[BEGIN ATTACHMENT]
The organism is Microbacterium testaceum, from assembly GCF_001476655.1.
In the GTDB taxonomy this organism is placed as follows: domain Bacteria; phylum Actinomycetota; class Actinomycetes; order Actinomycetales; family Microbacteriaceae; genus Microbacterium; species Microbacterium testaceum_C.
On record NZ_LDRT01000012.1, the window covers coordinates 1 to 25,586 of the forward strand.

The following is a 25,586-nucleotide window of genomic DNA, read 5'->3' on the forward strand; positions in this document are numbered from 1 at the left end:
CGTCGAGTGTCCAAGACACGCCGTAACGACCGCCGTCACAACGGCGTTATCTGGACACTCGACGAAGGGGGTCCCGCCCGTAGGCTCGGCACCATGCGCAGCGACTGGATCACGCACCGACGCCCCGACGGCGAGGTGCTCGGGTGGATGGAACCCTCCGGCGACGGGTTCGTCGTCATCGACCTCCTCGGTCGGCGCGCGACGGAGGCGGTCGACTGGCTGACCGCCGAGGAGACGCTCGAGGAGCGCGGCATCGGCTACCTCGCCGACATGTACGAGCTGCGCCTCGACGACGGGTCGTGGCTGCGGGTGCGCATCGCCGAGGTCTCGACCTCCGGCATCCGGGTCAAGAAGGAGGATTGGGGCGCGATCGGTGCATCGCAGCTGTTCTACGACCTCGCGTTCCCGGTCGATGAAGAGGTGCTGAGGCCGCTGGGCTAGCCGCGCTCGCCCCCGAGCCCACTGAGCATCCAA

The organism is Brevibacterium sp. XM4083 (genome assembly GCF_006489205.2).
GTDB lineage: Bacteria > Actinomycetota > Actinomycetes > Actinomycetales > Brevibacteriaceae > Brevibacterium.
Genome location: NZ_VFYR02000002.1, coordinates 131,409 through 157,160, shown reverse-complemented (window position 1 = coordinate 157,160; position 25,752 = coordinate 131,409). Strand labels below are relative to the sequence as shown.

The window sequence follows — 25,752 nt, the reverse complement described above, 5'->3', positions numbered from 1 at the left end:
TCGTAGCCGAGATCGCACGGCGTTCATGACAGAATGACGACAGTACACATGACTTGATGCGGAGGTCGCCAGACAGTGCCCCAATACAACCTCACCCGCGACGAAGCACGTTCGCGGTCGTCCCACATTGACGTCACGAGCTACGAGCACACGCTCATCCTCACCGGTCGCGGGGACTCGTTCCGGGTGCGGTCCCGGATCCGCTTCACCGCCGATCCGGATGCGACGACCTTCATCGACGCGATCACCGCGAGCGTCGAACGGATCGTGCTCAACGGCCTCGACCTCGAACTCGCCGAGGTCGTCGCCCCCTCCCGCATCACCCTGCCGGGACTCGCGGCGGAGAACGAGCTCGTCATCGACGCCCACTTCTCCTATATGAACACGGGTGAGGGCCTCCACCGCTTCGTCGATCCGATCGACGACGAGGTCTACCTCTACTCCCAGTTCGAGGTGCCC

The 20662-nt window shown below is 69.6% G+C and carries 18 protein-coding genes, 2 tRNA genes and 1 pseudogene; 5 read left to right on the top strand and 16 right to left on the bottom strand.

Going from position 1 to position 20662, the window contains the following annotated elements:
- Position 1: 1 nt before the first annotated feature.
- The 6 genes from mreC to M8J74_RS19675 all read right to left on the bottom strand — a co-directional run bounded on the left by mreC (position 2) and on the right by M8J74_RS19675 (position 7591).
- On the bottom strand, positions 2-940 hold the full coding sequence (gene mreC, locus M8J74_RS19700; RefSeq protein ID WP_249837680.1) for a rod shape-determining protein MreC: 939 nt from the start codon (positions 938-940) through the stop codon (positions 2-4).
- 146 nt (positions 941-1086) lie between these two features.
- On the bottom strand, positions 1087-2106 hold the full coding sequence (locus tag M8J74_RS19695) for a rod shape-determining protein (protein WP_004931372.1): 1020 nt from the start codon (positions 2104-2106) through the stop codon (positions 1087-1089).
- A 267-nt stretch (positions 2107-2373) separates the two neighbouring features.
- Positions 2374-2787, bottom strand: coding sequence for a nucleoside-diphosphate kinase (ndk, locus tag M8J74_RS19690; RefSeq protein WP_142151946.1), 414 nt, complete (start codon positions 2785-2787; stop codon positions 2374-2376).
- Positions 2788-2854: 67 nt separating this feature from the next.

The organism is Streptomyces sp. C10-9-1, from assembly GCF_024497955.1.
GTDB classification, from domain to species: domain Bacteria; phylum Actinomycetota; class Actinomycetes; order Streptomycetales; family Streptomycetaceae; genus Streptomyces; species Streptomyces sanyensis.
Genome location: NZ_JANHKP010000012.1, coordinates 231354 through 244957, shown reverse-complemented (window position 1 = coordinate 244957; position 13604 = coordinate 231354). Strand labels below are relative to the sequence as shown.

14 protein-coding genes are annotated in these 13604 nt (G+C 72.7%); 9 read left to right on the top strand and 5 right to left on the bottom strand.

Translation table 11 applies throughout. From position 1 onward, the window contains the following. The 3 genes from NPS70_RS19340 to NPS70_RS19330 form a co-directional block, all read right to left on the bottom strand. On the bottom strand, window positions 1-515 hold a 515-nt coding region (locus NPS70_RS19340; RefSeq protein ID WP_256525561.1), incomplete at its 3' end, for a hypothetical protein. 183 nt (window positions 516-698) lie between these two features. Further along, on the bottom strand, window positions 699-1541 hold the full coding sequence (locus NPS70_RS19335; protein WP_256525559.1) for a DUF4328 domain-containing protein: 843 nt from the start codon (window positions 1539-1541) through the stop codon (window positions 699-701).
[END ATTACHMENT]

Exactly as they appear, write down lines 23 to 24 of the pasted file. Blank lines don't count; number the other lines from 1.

Genome location: NZ_JANHKP010000012.1, coordinates 231354 through 244957, shown reverse-complemented (window position 1 = coordinate 244957; position 13604 = coordinate 231354). Strand labels below are relative to the sequence as shown.

14 protein-coding genes are annotated in these 13604 nt (G+C 72.7%); 9 read left to right on the top strand and 5 right to left on the bottom strand.